The airship Spirit of Innovation is Goodyear’s oldest of their three operating airships and the eighth, since 1929, to operate from California. It was the first of Goodyear’s blimps to be named by the public by means of a web-based "Name-the-Blimp" contest. Christened on June 21, 2006, in a ceremony in Akron, Ohio, it is the last of the balloon-like blimps deployed by Goodyear. It was based in Pompano Beach, Florida, until it transferred to Carson in 2015 to replace the retiring Spirit of America.
Spirit of Innovation is based at Goodyear’s airship station in Carson but flies out to events throughout the western U.S. The airship has a crew of one pilot and up to five passengers.
Spirit of Innovation is a GZ-20A type blimp that measures 192 feet long, 50 feet wide, 59.5 feet high, and is powered by two 210-horsepower engines. It has a volume of 202,700 cubic feet. It normally cruises at 30 mph, although it can attain a top speed of 50 mph. The airship normally operates at an altitude of 1,000 to 3,000 feet. It has a maximum operating altitude of 10,000, but, because helium-filled airships do not agree with high altitudes, itrarely flies above 5,000 feet. This explains why its sister predescessor, Spirit of America, was unlikely to been seen at Colorado events. The airship provides a bird's eye view for television coverage for special events and also provides a community service message board on its night signs.
The makes about 10 flights per day. The airship provides a bird's eye view for television coverage for special events. During daylight hours, it may take Goodyear clients and sales people for 45-minute rides. After dark, it will don its lighted billboard (165,000 LED's with more than 256 colors) to promote charities or other causes.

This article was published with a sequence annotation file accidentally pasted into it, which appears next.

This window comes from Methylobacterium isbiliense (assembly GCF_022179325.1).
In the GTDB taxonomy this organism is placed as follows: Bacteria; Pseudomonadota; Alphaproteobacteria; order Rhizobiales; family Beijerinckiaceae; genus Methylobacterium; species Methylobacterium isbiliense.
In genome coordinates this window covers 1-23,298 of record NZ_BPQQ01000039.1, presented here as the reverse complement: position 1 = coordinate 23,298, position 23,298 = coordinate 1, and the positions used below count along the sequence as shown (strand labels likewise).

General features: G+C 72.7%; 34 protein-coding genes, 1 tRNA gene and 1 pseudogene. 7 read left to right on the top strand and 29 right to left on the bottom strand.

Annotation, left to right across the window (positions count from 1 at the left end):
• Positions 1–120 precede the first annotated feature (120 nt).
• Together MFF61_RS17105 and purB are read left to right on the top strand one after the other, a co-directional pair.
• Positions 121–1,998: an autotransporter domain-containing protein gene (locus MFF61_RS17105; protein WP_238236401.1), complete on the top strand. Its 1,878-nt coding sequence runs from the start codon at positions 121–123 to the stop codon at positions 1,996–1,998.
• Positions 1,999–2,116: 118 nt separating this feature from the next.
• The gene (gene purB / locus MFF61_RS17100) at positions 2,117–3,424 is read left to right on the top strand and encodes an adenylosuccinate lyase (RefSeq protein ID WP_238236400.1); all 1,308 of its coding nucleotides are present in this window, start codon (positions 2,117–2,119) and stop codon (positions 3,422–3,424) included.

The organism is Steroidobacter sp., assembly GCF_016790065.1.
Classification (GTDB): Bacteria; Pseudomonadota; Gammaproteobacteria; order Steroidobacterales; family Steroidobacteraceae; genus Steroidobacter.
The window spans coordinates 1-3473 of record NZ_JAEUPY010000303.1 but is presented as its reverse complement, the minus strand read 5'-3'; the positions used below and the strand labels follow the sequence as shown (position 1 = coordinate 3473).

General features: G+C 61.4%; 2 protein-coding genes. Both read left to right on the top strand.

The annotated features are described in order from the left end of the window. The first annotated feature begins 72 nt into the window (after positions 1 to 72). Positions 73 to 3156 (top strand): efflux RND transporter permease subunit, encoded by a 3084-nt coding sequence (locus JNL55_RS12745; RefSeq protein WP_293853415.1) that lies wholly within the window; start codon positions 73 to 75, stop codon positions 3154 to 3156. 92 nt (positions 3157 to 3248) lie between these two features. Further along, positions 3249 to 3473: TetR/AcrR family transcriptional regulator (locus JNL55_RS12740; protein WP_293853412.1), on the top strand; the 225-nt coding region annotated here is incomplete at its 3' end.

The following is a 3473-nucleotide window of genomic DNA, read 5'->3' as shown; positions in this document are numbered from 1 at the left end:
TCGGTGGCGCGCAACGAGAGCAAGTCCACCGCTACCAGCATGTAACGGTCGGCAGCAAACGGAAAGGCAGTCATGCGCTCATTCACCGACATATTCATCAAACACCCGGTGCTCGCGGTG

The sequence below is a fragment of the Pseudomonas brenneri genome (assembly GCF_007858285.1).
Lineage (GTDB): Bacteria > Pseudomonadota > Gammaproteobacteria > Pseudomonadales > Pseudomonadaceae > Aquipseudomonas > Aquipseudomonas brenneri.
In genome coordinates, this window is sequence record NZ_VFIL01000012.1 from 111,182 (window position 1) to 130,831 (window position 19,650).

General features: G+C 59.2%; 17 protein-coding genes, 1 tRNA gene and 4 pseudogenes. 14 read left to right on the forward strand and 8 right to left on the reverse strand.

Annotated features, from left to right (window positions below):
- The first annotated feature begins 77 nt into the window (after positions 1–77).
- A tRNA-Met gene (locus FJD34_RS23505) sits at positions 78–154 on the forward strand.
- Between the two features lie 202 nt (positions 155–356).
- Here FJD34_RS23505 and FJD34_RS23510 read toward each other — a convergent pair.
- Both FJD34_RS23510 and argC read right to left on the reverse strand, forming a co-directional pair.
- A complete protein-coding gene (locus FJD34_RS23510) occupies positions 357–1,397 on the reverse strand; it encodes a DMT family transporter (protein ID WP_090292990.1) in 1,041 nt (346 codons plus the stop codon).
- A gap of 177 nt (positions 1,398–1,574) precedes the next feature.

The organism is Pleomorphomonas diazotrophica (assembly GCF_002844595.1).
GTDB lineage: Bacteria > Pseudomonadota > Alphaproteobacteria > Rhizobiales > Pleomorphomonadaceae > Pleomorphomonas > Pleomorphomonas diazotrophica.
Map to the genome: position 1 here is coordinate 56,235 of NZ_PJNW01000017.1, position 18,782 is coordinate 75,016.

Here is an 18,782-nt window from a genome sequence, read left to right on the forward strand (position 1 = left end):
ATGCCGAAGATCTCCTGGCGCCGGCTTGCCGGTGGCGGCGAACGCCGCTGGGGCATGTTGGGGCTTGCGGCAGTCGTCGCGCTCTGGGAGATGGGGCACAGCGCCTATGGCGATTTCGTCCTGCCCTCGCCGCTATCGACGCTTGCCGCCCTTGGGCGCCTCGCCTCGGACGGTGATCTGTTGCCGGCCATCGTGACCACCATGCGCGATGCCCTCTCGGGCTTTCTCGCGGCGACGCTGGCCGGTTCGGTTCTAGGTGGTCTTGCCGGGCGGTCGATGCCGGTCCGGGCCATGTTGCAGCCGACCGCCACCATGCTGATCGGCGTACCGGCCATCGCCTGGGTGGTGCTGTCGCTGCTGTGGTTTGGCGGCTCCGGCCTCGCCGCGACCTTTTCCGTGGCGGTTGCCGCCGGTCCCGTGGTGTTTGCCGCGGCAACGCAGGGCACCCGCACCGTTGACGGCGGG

Rides on the Spirit of Innovation are by invitation only and generally limited to members of the media and corporate trade guests of Goodyear.
Spirit of Innovation is scheduled to be replaced in 2017 by the newer airship Wingfoot Two, launched in 2014 and currently based in Suffield, Ohio. Wingfoot Two is one of Goodyear’s two state-of-the-art Zeppelin NT semi-rigid airships that are larger, faster and more maneuverable. At 246 feet in length, the Zeppelin NTs are much larger than previous Goodyear airships and slightly longer than Boeing 747 jetliners. Technically, this Goodyear “Blimp” won’t be a blimp at all because blimps have no internal structure, only maintaining their shape when inflated. The new Zeppelin NTs are constructed around semi-rigid frames that maintain the shape of the airship at all times.
1 The car for Columbia (1975) was first used for Enterprise in 1934 and restored as part of Columbia. It is currently on display at the Smithsonian National Air and Space Museum.
2Columbia (VIII) was renamed Eagle and, later, Spirit of America.
3 Spirit of America was christened on September 5, 2002 in a ceremony in Akron, Ohio, by Letitia Driscoll, mother of NYPD Officer Stephen Driscoll, who died in the attack on the World Trade Center on September 11, 2001.
In 1983, the City of Redondo Beach, California, located near Goodyear’s airship base in Carson, recognized the Goodyear Airship Columbia as the "Official Bird” of Redondo Beach.
See Goodyear Blimps